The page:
Warm winter weather has had Alaskans slipping and sliding all along the sidewalks and streets of Anchorage. The state seems to have traded snow for ice, much to the distaste of snowmachiners and cross-country and alpine skiers. But maybe instead of swearing at the lack of snow, Alaskans should consider embracing the bounty of ice.
"It's a beautiful spot," said Chuck Gilbert, vice president of the Alaska Speedskating Club, about Cuddy Family Midtown Park. "You look up at the Chugach Mountains; it's very cool to go around the ice during the day."
Ice skating in Anchorage offers beautiful scenery and opportunities for exercise, but this week, there's something else piquing people's interest as well. Millions of viewers are glued to the Winter Olympics, and some of the most popular events involve a pair of skates. The grace of figure skaters and fitness of speed skaters and hockey players takes years of training, but simply enjoying the ice without falling is something everyone can do with a little practice.
Rinks in the Anchorage area
There are many opportunities for ice skating in and around Anchorage. Lakes usually have frozen up enough by Thanksgiving, and the city maintains the ice in several places, including Cheney Lake, Cuddy Family Midtown Park and Westchester Lagoon. The Lagoon is arguably the most popular skating spot, but Cuddy Park and Potter Marsh also see their fair share of blades.
For skaters looking for something more specific, Tikishla Park, Mulcahy Park and Delaney are maintained for hockey; Delaney is also maintained for figure skating; and the Cuddy Midtown Skating Oval is a 400-meter track used for speedskating. There are also indoor skating rinks at Ben Boeke Indoor Ice Arena, Subway Sports Center, Dimond Ice Chalet and the Wells Fargo Sports Complex.
The warm weather has been a problem for many winter sports, and it isn't ideal for ice skating either. Above-freezing temperatures created overflow -- water on top of ice. This is more of a problem in the backcountry than inside Anchorage, where rinks are maintained by the municipality.
The municipality conducts weekly ice tests on the maintained rinks and posts information about the thickness and conditions every Thursday on the Anchorage Parks and Recreation website. The most recent report says all of the maintained rinks around town are in good condition. Many of the rinks are hot mopped daily in an attempt to maintain smooth ice, which is essential for sports like speedskating and figure skating.
Speedskating is a sport often forgotten until the Winter Games take over TV. While it's normally not the most accessible activity, Anchorage residents have an edge. The city's speed skating oval at Cuddy Park, opened in 2008, is the only full-length speedskating oval in Alaska and only the sixth in the country, according to the Anchorage Park Foundation. A short track is also available at the J. McDonald Memorial Center (Mac Center) in Eagle River.
"The thrill of going fast on ice is quite attractive," said Gilbert. "It's really good exercise. It's a low-impact sport; there's not a lot of falling"
Gilbert said the Alaska Speedskating Club has been around for 15 years, but the speedskating oval in Midtown has boosted its popularity. Through lessons and special events, the club is helping to raise awareness and encourage people to try the sport. Every year, the club hosts a duathlon: a race where people speedskate and skate ski. The fundraiser is the club's most popular event and raises money to maintain the rink. The club also hosts Tuesday night speedskating races every other Tuesday.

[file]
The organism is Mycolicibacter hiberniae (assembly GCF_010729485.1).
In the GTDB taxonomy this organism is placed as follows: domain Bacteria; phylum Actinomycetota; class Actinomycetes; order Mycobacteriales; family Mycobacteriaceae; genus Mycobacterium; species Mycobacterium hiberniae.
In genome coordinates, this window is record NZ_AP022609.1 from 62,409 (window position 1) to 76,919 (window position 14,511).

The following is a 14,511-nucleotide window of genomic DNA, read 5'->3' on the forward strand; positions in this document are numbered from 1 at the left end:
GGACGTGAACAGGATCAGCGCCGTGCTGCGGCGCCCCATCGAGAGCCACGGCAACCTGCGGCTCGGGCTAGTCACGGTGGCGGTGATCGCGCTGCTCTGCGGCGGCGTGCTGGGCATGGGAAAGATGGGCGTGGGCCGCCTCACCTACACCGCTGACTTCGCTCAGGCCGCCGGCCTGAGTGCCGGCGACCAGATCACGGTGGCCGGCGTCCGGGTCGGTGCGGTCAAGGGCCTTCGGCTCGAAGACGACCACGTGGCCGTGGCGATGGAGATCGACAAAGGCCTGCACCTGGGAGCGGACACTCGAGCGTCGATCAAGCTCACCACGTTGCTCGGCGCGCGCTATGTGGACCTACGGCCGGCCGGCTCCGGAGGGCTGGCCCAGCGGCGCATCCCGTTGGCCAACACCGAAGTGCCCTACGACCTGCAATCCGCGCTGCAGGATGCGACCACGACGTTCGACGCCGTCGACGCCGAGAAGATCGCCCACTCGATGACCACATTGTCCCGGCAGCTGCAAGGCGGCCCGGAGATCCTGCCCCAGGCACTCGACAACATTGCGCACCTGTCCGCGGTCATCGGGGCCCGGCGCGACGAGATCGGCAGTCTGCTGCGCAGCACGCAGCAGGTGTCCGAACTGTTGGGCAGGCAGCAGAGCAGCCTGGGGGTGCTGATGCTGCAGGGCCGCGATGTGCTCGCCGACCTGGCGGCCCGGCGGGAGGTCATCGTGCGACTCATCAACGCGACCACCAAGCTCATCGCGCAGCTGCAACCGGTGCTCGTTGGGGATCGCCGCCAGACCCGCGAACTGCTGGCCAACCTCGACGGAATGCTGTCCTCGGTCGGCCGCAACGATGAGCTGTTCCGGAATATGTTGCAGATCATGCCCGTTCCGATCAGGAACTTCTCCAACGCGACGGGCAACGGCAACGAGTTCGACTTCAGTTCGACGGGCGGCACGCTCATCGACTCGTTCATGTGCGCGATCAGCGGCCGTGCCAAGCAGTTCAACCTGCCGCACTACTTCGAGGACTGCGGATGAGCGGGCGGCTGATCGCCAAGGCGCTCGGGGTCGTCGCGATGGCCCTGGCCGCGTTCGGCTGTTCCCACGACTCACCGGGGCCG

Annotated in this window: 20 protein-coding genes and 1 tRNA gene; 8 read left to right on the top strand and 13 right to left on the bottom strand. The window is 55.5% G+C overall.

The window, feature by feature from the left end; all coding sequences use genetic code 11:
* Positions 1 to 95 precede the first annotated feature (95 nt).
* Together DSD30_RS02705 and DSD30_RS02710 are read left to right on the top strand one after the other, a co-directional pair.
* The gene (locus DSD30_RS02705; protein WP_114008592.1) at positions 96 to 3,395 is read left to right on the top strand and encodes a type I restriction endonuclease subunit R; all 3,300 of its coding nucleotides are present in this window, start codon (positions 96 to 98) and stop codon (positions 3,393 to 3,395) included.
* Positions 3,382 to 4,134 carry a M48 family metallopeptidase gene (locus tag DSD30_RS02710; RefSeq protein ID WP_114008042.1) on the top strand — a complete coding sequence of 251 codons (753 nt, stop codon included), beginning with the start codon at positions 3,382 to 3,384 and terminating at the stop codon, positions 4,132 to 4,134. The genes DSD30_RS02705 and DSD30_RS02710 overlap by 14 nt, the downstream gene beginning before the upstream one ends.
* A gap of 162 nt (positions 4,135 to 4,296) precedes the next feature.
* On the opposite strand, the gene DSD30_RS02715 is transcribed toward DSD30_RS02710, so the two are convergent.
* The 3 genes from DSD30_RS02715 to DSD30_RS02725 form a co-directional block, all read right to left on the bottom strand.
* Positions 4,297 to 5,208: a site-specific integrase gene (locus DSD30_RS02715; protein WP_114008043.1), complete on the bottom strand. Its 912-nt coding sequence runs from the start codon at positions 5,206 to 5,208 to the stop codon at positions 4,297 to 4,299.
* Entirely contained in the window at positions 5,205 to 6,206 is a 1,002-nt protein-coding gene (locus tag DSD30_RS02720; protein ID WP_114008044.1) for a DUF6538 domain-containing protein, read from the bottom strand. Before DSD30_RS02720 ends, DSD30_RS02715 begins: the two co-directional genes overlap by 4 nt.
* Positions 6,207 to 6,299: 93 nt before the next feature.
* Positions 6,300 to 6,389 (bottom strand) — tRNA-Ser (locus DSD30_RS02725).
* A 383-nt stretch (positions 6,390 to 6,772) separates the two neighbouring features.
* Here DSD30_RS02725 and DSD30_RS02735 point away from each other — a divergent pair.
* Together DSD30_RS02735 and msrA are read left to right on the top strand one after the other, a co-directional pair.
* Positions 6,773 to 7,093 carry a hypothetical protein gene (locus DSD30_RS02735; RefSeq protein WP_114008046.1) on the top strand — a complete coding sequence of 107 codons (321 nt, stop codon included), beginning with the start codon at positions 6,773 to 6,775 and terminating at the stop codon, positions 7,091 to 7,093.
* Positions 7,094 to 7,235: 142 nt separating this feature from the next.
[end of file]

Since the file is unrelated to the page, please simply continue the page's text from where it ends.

Speedskating "makes the whole winter pass all too quickly," said Gilbert. "A lot of people don't like to see the ice go and think it's too short."
Lessons are available several times a week and are listed on the club's website, alaskaspeedskating.com.
Adults and children who are shaky on their skates -- or have never laced up a pair before -- can learn the basics at group and private classes. Lessons for all ages are available at Ben Boeke and Dempsey Anderson Arena, Subway Center, Dimond Center and Mac Center in Eagle River. There are group and individual lessons, as well as group skate sessions.
"Every kid that grows up in Anchorage should learn how to ice skate," said Jim Renkert of Anchorage Skates, a nonprofit group aimed at getting kids out on the ice. "We live in a winter city. It's a fun activity, a family activity."
For novice skaters, young and old, there are a few basics to bring along. Both indoor and outside rinks are cold, so dressing the part is important. Layering is the key to staying warm, as are hats and gloves. If you take a tumble, gloves will keep your fingers warm on the ice. Helmets and knee pads are also something to consider.
The most important piece of equipment is a pair of skates -- usually hockey or figure skates. Many of the local indoor rinks have ice skate rentals; the cost at Dimond Center and Ben Boeke is under $5 for the day. Ice skates are sold at most sporting goods stores in Anchorage, and the prices range from $30 to hundreds of dollars. Play It Again Sports also sells used skates at a discounted price.
Nordic skates are a creative option for those who already own a cross-country ski setup. The narrow, versatile blade attaches directly to a cross-country ski boot, turning it into an ice skate. Alaska Mountaineering & Hiking in Anchorage rents out Nordic skates for $10 a day.
Whether a person is interested in ice skating for exercise or family bonding time, the rink is a wonderful place to recreate. Learning the basics can open the sport up to more niche areas like backcountry skating or speedskating.
Seasoned skaters like Gilbert encourage people to try it out and see where it takes them.
"Just get on the ice and start doing it -- that's a good start."